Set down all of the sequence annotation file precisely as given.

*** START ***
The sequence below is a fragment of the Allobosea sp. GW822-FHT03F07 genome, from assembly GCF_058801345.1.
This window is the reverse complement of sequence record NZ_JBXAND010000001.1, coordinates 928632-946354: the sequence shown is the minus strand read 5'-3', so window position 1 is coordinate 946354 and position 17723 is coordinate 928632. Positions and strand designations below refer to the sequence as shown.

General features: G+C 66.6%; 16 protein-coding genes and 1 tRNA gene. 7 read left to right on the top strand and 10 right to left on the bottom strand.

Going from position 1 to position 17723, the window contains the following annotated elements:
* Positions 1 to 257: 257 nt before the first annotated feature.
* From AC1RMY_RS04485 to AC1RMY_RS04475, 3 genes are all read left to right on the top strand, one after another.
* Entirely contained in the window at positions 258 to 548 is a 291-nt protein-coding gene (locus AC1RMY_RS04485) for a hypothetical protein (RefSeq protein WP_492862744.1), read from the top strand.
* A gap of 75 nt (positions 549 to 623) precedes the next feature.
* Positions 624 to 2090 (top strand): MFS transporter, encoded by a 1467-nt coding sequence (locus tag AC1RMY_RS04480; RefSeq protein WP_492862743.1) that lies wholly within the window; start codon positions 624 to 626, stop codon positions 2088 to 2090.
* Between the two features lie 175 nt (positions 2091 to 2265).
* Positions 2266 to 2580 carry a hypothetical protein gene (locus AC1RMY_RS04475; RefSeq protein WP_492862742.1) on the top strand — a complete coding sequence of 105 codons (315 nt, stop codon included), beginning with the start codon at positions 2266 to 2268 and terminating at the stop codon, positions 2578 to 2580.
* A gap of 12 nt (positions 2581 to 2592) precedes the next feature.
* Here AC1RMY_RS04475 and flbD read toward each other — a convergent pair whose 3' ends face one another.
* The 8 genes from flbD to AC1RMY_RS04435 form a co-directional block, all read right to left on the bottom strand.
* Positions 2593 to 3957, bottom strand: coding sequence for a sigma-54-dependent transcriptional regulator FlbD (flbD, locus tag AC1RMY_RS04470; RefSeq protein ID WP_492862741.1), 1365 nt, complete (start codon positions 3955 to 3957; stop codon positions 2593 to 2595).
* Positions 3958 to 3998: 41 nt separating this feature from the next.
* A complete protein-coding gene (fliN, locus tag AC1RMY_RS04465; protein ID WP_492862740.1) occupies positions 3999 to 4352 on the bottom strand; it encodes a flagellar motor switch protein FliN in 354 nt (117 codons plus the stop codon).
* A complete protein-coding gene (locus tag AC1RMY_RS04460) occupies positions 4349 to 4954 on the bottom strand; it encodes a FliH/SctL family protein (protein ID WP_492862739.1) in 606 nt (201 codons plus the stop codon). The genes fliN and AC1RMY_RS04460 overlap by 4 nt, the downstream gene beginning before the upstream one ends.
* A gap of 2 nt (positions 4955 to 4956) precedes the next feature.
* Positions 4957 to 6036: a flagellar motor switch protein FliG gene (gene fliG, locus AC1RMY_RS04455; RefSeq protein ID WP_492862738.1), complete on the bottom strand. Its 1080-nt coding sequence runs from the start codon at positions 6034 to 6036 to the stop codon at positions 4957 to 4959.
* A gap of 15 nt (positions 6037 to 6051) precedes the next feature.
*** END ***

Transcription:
The sequence below is a fragment of the Allobosea sp. GW822-FHT03F07 genome, from assembly GCF_058801345.1.
This window is the reverse complement of sequence record NZ_JBXAND010000001.1, coordinates 928632-946354: the sequence shown is the minus strand read 5'-3', so window position 1 is coordinate 946354 and position 17723 is coordinate 928632. Positions and strand designations below refer to the sequence as shown.

General features: G+C 66.6%; 16 protein-coding genes and 1 tRNA gene. 7 read left to right on the top strand and 10 right to left on the bottom strand.

Going from position 1 to position 17723, the window contains the following annotated elements:
* Positions 1 to 257: 257 nt before the first annotated feature.
* From AC1RMY_RS04485 to AC1RMY_RS04475, 3 genes are all read left to right on the top strand, one after another.
* Entirely contained in the window at positions 258 to 548 is a 291-nt protein-coding gene (locus AC1RMY_RS04485) for a hypothetical protein (RefSeq protein WP_492862744.1), read from the top strand.
* A gap of 75 nt (positions 549 to 623) precedes the next feature.
* Positions 624 to 2090 (top strand): MFS transporter, encoded by a 1467-nt coding sequence (locus tag AC1RMY_RS04480; RefSeq protein WP_492862743.1) that lies wholly within the window; start codon positions 624 to 626, stop codon positions 2088 to 2090.
* Between the two features lie 175 nt (positions 2091 to 2265).
* Positions 2266 to 2580 carry a hypothetical protein gene (locus AC1RMY_RS04475; RefSeq protein WP_492862742.1) on the top strand — a complete coding sequence of 105 codons (315 nt, stop codon included), beginning with the start codon at positions 2266 to 2268 and terminating at the stop codon, positions 2578 to 2580.
* A gap of 12 nt (positions 2581 to 2592) precedes the next feature.
* Here AC1RMY_RS04475 and flbD read toward each other — a convergent pair whose 3' ends face one another.
* The 8 genes from flbD to AC1RMY_RS04435 form a co-directional block, all read right to left on the bottom strand.
* Positions 2593 to 3957, bottom strand: coding sequence for a sigma-54-dependent transcriptional regulator FlbD (flbD, locus tag AC1RMY_RS04470; RefSeq protein ID WP_492862741.1), 1365 nt, complete (start codon positions 3955 to 3957; stop codon positions 2593 to 2595).
* Positions 3958 to 3998: 41 nt separating this feature from the next.
* A complete protein-coding gene (fliN, locus tag AC1RMY_RS04465; protein ID WP_492862740.1) occupies positions 3999 to 4352 on the bottom strand; it encodes a flagellar motor switch protein FliN in 354 nt (117 codons plus the stop codon).
* A complete protein-coding gene (locus tag AC1RMY_RS04460) occupies positions 4349 to 4954 on the bottom strand; it encodes a FliH/SctL family protein (protein ID WP_492862739.1) in 606 nt (201 codons plus the stop codon). The genes fliN and AC1RMY_RS04460 overlap by 4 nt, the downstream gene beginning before the upstream one ends.
* A gap of 2 nt (positions 4955 to 4956) precedes the next feature.
* Positions 4957 to 6036: a flagellar motor switch protein FliG gene (gene fliG, locus AC1RMY_RS04455; RefSeq protein ID WP_492862738.1), complete on the bottom strand. Its 1080-nt coding sequence runs from the start codon at positions 6034 to 6036 to the stop codon at positions 4957 to 4959.
* A gap of 15 nt (positions 6037 to 6051) precedes the next feature.